Errors That Occur from Using an Inappropriate Thermal Buffer When Monitoring the Storage Conditions of Temperature Sensitive Products: Size and Material DO Matter

  • Michael Richard Rusnack AmericanPharma Technologies
Keywords: cold chain glycol storage, temperature buffer, temperature monitoring, vaccines


Common practice in the monitoring of cold chain conditions for temperature sensitive products is to employ a physical thermal buffer into which the temperature probe is inserted. This buffer may be a bottle of glycol or other liquid, a container of glass beads, aluminum block or nearly any other media the user feels appropriate. The purpose of the buffer is to simulate the experience of the stored product rather than the air temperature. Obviously, this mission will not be accomplished to the extent that the physical buffer is not matched to the thermal properties of the stored product and its container. Cold chain managers are faced with a complex problem if they attempt to take this issue into account. Furthermore, a match is not possible with a single physical buffer when the cold storage unit contains different products or size containers. This paper quantifies the results of this mismatch from various factors and suggests possible solutions to this dilemma.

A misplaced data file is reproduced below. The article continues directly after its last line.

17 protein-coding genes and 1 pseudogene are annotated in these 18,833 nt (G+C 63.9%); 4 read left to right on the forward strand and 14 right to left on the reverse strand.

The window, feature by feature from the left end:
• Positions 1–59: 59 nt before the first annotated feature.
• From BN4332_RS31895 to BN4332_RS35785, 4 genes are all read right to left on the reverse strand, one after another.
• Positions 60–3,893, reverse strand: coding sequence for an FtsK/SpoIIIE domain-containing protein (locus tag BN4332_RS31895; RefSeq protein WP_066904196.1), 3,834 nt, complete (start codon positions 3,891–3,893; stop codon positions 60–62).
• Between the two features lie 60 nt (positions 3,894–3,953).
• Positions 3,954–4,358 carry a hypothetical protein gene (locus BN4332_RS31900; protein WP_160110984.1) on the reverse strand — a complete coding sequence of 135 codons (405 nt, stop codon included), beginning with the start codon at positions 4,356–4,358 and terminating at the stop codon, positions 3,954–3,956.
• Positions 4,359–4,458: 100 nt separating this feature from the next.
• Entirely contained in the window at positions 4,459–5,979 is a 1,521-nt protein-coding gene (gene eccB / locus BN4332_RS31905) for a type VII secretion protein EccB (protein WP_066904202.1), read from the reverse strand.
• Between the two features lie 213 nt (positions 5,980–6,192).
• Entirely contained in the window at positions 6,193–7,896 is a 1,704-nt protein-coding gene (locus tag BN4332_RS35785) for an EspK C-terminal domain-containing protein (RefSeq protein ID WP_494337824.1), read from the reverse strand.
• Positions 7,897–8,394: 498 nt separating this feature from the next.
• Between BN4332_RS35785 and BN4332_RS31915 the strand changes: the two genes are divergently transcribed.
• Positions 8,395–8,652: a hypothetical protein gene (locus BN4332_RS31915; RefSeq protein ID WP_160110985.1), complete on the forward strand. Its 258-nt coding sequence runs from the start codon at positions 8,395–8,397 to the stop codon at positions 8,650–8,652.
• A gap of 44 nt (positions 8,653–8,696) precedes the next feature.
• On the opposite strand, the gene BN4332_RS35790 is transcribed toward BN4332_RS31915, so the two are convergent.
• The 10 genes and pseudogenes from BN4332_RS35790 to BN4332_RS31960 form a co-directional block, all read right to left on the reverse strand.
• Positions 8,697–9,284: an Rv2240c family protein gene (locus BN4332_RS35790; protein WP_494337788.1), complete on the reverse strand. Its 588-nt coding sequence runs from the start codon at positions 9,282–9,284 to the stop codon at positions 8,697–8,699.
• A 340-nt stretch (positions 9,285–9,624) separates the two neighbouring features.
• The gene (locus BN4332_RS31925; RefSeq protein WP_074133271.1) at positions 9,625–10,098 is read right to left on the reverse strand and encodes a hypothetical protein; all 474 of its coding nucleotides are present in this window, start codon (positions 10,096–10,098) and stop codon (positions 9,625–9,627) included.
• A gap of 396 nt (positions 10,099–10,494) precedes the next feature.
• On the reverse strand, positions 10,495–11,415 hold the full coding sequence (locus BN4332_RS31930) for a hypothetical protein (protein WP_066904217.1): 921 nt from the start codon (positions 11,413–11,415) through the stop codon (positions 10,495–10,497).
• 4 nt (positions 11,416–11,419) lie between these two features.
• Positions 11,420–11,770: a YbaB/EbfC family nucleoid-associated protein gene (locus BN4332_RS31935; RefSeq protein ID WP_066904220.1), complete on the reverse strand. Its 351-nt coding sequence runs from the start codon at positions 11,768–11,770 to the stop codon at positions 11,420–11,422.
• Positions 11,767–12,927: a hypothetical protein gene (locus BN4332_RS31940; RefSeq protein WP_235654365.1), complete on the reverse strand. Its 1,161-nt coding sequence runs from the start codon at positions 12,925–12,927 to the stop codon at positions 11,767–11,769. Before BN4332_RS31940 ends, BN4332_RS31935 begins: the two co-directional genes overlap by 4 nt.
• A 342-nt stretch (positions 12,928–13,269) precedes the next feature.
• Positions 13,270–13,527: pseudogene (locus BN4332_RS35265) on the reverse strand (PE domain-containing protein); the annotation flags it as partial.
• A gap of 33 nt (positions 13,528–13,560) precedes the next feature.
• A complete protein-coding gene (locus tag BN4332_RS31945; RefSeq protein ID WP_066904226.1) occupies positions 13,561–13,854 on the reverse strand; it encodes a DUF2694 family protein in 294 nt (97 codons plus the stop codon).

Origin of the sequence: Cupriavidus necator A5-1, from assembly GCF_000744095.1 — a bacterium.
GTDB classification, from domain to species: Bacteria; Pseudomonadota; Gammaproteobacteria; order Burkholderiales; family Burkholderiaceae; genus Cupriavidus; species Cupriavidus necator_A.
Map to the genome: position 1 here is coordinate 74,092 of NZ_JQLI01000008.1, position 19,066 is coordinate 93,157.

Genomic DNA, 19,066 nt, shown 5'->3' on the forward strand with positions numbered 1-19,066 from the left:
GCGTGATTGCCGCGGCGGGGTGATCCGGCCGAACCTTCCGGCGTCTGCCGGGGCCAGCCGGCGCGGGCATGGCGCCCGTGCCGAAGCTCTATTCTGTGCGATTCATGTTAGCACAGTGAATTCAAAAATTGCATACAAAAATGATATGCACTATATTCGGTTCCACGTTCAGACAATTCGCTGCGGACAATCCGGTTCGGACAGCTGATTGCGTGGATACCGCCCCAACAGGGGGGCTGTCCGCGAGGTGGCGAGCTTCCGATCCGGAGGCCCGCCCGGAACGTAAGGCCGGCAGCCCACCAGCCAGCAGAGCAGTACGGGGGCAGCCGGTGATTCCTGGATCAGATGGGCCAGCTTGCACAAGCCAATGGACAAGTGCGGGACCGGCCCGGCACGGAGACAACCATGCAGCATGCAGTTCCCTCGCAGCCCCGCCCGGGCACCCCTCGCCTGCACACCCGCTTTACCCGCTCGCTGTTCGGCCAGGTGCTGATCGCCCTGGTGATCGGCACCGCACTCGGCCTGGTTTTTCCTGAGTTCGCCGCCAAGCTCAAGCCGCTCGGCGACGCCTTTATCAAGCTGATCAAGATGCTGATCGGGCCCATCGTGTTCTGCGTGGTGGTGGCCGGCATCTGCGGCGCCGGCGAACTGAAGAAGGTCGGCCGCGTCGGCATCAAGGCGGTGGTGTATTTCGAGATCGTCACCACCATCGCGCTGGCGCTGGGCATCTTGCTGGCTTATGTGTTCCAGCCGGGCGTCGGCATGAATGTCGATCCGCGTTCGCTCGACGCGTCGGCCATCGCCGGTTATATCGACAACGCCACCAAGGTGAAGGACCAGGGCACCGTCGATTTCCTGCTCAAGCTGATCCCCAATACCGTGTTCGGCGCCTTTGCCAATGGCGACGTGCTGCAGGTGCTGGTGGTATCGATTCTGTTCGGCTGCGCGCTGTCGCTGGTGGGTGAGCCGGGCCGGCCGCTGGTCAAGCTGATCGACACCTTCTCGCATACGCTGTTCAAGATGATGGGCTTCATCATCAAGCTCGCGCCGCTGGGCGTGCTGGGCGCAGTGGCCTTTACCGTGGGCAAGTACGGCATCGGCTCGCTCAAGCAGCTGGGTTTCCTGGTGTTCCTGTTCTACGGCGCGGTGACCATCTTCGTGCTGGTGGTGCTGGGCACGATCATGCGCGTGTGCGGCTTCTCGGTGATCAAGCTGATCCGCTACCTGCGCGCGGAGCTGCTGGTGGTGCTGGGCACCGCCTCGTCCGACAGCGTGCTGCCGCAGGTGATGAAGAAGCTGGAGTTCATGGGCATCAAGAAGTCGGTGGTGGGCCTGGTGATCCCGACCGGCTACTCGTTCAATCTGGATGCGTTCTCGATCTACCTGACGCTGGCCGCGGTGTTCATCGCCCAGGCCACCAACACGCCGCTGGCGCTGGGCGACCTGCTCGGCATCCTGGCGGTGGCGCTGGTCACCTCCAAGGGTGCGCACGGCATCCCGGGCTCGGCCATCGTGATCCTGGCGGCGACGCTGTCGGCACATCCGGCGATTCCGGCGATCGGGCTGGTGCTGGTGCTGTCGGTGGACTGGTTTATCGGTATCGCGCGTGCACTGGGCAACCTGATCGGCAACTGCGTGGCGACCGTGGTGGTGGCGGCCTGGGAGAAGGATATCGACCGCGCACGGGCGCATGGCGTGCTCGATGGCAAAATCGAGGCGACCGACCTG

Type: Original Research

Practice-Based Research